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Use or misuse of force?  Record-Journal Editorial

Eric Cotton
Posted: Saturday, April 28, 2012 1:38 pm
Updated: 1:59 pm, Sat Apr 28, 2012. 

   

Meriden Police arrest Joseph Bryans in the MidState parking lot

Image from January 23, 2011 video surveillance footage obtained by the Record-Journal on April 24, 2012.

It's hard to tell if Meriden police officers could have avoided two fatal incidents last weekend.

Details are scarce as investigations continue.

But videos and other evidence related to a separate grand jury probe of alleged brutality raise serious questions about how local officers handled other situations in which people were intoxicated or reportedly impaired.

That should concern city officials, particularly in the wake of last weekend’s deaths.

Angel Hiraldo died after being tased early last Saturday morning when he reportedly charged at officers with a hammer. Angel Cajigas was shot about an hour later after he threatened police with scissors. Witnesses said he was raving about God and carrying rosary beads.

Police had a similar run-in with Cajigas last winter, minus the scissors, and were able to take him into custody.

His family says he had a history of drug and mental health issues. Officers may have had no other choice this time than to use deadly force.

The incidents share a common thread, however, with three cases of alleged brutality that have embroiled the police department over the last year: They occurred late at night or very early in the morning and involved subjects reported as intoxicated or erratic.

Nothing in surveillance video released last week suggests Joseph Bryans posed a threat before he was tackled, punched and tased in the MidState Medical Center parking lot in January 2011. He also didn’t violate any laws when he left the ER for a smoke after waiting more than an hour. He was walking to the far end of the parking lot because smoking is prohibited on hospital grounds.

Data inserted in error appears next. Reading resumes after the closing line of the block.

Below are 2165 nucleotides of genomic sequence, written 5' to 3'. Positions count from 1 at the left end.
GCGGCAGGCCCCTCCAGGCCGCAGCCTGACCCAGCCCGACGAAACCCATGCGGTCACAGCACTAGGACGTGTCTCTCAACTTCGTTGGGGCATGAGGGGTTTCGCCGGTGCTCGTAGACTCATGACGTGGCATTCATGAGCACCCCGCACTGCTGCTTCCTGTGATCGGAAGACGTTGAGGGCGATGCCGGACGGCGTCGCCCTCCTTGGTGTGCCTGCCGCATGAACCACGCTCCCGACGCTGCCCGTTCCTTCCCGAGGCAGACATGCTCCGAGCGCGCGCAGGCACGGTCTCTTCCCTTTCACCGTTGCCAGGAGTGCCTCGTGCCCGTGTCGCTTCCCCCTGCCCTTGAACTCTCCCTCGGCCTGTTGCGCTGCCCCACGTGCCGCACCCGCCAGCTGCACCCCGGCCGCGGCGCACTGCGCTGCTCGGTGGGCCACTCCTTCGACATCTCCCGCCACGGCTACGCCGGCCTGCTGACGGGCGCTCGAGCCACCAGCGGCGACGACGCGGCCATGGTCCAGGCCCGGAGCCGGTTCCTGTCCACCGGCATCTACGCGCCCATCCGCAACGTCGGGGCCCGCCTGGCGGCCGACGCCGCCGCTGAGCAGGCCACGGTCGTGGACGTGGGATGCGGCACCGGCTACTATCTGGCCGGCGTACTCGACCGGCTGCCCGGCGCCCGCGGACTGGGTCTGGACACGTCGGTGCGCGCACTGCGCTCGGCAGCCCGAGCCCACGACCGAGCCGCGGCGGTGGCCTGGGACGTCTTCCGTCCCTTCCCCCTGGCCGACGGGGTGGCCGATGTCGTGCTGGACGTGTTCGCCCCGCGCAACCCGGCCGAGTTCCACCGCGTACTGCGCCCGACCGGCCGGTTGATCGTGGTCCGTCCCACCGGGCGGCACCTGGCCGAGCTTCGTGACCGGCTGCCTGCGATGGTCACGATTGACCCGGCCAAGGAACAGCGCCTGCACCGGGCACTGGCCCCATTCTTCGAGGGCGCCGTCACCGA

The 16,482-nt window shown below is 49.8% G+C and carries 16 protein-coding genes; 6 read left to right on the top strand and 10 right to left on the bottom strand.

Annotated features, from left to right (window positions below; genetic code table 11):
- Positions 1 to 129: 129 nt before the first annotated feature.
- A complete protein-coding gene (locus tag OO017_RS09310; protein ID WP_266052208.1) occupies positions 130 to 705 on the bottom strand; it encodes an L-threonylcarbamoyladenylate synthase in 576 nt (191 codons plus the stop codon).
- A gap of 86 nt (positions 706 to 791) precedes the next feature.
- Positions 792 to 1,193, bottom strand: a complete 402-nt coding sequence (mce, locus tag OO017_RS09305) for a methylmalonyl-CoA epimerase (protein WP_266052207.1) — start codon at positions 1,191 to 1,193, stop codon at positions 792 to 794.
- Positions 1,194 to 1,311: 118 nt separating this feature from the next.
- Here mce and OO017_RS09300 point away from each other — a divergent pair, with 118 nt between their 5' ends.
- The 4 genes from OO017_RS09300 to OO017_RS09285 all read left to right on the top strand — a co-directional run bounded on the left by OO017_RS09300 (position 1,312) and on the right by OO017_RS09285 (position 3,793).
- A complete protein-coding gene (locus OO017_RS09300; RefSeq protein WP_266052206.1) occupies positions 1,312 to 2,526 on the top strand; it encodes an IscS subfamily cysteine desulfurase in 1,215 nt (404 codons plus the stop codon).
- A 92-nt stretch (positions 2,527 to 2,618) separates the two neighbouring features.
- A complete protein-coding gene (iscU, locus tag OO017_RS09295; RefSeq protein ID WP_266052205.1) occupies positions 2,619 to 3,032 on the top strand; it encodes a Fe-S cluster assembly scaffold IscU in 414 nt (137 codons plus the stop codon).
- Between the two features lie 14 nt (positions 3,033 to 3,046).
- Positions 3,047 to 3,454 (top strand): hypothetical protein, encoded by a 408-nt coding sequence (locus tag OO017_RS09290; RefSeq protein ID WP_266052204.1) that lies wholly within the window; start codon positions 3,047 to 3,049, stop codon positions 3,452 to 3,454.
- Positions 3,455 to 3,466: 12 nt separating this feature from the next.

Bryans had gone to MidState voluntarily around 1 a.m. for a cut hand after spending the night drinking to celebrate his 30th birthday. But if he was drunk enough to endanger himself, and had "escaped" the ER, as Officer Evan Cossette says a nursing supervisor told police, he would have been running or stumbling in the parking lot. Instead, the video shows him walking with a slow, steady gait.

Officer Mark Nowak is seen chasing after Bryans. Cossette drives past and turns his cruiser to cut him off. Still not even a suspect, Bryans tries to walk around the cruiser. Cossette grabs him and he and Nowak take Bryans to the ground. The camera pans away and goes out of focus for four seconds before returning to show Cossette punching Bryans several times while he’s on the ground. Cossette also used his taser, but it's hard to make out in the video.

The report states Bryans ignored commands to stop, which seems likely, although there's no audio. It's hard to believe, however, that Bryans could also have "assumed an aggressive fighting posture” or attempted "to engage in a physical altercation," since it took Cossette all of two seconds to jump out of his cruiser and grab him.

In another incident under federal scrutiny, an arrest on Pasco Street in October 2010, an officer can be heard in a video screaming at a drunken suspect, “I’m gonna break your (expletive) neck.” Cossette is heard admitting that he kneed the suspect in the face.

Meanwhile, retired officer Buddy Gibbs is now saying a drunken arrestee made no threatening movements toward Cossette in May 2010 before being pushed backward into a holding cell while handcuffed, causing him to hit his head on a concrete bench. Gibbs admits he told Internal Affairs a different story.

The use of force isn’t automatically justified when someone may be drunk or on drugs. The challenge for police is in defusing those situations, and not escalating them.

Reach Managing Editor/News Eric Cotton

 

 

 


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